NZ Manufacturer November 2013
The meek shall inherit the Earth, but not its mineral rights. – J. Paul Getty
Does design equal Trial and Error?
n the never ending effort of finding new clients we often approach manufacturers and pitch our design skills as an improvement over their current product development efforts. This is not an easy task and can be very frustrating because of the seemingly impossible task of breaking the cycle of manufacturers accepting their own developments of ‘me- too-products’ as fully resolved products. Designers are by no means perfect; they can, however, offer a holistic approach to product development with their ability to grasp the requirements of the client while considering overruling constraints. Designbrand has recently attracted a manufacturing company as a new client. Although we are well seasoned as professionals in our field, every approach to new product development and design has to be idiosyncratic and specific to a client’s particular needs. Based on our obligation for confidentiality and not willing to give away a competitive advantage I would like to describe following design approach in more generic terms. One could almost define it as a clever mix of design and marketing, while it is arguable whether one precedes the other one, not unlike the egg and the chicken. This client’s sales department is hard at work ‘sniffing out the deals’. The constant sales effort reveals opportunities to pitch this manufacturer’s product at a competitive price and most often the deal is closed with the one competitor who offers the best deal, combined with equally competitive quality. On occasion, and increasingly so, all the competitors’ products do not quite hit the mark in all aspects and the sales team report back with a wishlist of what the buyer wants to see in an alternative product. This is where an established relationship
with a design company can be of great benefit to the manufacturer. The above mentioned wishlist can be evolved into a design brief which can then be interpreted by the designers. Sounds too easy? In essence this is exactly what has happened to our new client recently. Through their sales team they knew that the opportunity for a sure fire sale was evaporating on the notion that their own product only partially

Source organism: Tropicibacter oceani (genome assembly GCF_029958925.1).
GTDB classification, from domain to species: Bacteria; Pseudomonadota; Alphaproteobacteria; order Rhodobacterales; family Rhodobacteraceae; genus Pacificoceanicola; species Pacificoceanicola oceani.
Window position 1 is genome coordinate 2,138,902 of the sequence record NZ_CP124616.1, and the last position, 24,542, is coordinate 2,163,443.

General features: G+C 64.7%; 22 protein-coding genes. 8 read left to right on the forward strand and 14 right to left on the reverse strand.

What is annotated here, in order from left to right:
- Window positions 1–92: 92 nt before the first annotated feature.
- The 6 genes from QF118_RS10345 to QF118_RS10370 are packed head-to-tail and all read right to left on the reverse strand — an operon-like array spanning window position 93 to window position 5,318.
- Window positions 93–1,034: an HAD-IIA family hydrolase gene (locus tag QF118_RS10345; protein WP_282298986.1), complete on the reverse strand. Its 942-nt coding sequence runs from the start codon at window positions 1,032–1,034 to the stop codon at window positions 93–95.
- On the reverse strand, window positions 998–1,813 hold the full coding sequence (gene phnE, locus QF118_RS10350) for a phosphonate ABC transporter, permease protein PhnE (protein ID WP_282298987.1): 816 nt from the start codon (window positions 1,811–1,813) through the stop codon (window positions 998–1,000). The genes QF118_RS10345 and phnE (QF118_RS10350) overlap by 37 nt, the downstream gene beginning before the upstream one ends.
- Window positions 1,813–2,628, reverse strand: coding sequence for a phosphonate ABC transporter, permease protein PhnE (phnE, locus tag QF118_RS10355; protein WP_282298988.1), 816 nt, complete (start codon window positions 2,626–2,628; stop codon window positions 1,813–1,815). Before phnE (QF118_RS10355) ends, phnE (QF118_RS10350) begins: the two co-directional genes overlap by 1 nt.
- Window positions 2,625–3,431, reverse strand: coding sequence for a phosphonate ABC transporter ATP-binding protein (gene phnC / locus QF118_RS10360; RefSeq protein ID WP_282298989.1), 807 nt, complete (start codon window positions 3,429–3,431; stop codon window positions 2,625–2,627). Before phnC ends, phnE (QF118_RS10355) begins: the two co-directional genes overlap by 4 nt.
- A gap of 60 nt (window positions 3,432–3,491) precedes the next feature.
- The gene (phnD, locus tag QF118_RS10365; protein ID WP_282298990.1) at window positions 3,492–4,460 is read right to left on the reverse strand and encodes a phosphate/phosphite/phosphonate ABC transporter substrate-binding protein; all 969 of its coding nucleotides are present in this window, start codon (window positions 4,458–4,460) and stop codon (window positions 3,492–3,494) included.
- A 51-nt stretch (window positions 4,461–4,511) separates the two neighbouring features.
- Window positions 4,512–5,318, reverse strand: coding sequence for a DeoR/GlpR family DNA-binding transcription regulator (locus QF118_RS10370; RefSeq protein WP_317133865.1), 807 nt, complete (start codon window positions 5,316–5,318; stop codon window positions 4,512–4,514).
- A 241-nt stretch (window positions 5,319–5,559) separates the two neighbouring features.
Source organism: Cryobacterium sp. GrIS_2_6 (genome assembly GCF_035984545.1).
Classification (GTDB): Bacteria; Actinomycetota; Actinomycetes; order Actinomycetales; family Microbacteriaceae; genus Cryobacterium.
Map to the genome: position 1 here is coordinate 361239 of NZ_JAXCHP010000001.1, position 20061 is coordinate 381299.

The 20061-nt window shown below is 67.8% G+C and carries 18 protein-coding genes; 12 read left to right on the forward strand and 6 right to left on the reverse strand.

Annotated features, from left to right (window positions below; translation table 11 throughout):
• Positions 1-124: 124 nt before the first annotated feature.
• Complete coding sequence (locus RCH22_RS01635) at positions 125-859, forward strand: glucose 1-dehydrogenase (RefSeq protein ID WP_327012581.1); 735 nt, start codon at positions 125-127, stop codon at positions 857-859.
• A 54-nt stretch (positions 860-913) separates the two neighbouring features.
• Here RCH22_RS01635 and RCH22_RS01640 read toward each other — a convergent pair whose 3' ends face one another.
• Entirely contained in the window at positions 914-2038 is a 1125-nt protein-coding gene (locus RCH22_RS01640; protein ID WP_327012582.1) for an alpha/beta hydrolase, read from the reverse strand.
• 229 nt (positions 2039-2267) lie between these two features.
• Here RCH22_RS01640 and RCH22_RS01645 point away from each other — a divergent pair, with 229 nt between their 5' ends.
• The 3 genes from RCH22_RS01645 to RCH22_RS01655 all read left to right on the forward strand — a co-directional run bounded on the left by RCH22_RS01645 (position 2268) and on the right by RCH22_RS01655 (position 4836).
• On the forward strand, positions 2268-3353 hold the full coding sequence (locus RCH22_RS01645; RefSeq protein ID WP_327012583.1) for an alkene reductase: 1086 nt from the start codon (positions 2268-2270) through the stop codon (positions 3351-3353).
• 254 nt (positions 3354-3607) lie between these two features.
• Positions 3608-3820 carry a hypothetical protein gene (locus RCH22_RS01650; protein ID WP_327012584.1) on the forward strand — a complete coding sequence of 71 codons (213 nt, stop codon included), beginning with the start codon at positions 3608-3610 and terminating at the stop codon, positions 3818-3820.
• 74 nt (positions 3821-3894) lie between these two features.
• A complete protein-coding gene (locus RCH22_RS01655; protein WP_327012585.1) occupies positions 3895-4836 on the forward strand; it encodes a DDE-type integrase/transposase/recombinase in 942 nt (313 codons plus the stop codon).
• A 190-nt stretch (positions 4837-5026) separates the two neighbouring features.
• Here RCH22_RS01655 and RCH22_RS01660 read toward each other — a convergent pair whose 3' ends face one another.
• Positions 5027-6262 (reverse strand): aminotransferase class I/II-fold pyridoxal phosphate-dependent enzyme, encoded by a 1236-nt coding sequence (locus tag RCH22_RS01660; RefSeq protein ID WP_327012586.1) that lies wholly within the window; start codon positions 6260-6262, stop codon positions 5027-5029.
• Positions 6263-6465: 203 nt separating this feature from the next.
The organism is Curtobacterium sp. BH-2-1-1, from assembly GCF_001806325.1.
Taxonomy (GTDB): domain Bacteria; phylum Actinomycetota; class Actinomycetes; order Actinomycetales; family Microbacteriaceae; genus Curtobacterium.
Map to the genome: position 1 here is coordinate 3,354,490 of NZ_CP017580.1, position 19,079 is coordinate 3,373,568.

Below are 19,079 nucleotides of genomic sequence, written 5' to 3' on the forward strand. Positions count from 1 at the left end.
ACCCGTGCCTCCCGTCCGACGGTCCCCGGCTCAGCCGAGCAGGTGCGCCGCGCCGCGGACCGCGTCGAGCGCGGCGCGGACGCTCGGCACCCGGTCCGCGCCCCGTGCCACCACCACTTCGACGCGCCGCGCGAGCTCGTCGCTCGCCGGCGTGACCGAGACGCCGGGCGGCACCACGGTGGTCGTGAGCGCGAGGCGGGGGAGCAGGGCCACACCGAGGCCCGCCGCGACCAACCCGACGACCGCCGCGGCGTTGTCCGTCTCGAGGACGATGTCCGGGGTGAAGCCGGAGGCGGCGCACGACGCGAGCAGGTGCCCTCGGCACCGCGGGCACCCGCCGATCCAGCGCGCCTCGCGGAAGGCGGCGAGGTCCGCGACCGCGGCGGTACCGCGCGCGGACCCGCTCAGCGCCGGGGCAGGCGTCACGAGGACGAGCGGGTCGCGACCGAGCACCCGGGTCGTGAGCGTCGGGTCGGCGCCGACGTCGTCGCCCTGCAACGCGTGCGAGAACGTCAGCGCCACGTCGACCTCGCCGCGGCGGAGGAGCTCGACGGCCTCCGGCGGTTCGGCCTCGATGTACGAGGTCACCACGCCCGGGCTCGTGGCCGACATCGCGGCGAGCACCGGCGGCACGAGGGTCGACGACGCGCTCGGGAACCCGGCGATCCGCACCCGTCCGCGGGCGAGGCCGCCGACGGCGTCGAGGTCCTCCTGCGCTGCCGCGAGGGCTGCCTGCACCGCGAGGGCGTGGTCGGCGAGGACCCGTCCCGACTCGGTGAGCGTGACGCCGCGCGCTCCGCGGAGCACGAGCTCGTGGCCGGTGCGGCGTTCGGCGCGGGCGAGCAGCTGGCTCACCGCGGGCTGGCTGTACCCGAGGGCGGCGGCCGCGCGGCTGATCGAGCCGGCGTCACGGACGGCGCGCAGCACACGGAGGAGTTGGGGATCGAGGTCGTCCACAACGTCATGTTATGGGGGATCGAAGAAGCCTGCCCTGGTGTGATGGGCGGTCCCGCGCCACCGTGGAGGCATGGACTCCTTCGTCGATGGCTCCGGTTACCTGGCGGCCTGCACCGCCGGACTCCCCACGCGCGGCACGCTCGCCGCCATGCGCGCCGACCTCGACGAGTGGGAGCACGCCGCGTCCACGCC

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fitted the buyer’s needs. They knew an approximate answer to the buyers needs but did not have the resources of answering the brief with a prototype in time which would be unrefined in many aspects. Not all the product attributes could possibly be included in a first trial and the likelihood of having to re-work the prototype meant that the sale might have slipped away. Repeated interaction with the client had resulted in a high level of confidence that Designbrand could make a difference. The designers reacted immediately and, through intimate knowledge of the manufacturers technical capabilities, were able to translate the designbrief into a short series of concepts for presentation to the buyer. Although still quite sketchy, these concepts, when presented to the buyer by the sales team, were sufficient to ‘stall’ the decision making at buyer’s level and effectively gain sufficient time for a more refined concept.
It was the refined concept which allowed our manufacturing client to make the sale. The bottom line surprise of this anecdote is the fact that the cost of engaging the product designer was considerably lower than the cost of a ‘trial and error’ development which, most likely, would have withdrawn valuable labour resources from production. Instead a high quality representation of the future product was key in affecting a sale without compromising resources elsewhere. The designers were able to turn around the follow-up detail design work in less than a fortnight and the guarantee of the sale made the initial commitment to a design fee almost negligible. Besides making the sale through design and innovation by selling ‘off the plan’, the manufacturer has now gained a reputation for a pro-active attitude in a changing market. As for design – they sold on it!
-Jurgen Brand, Principal Designer, Designbrand Ltd
Published on Nov 25, 2013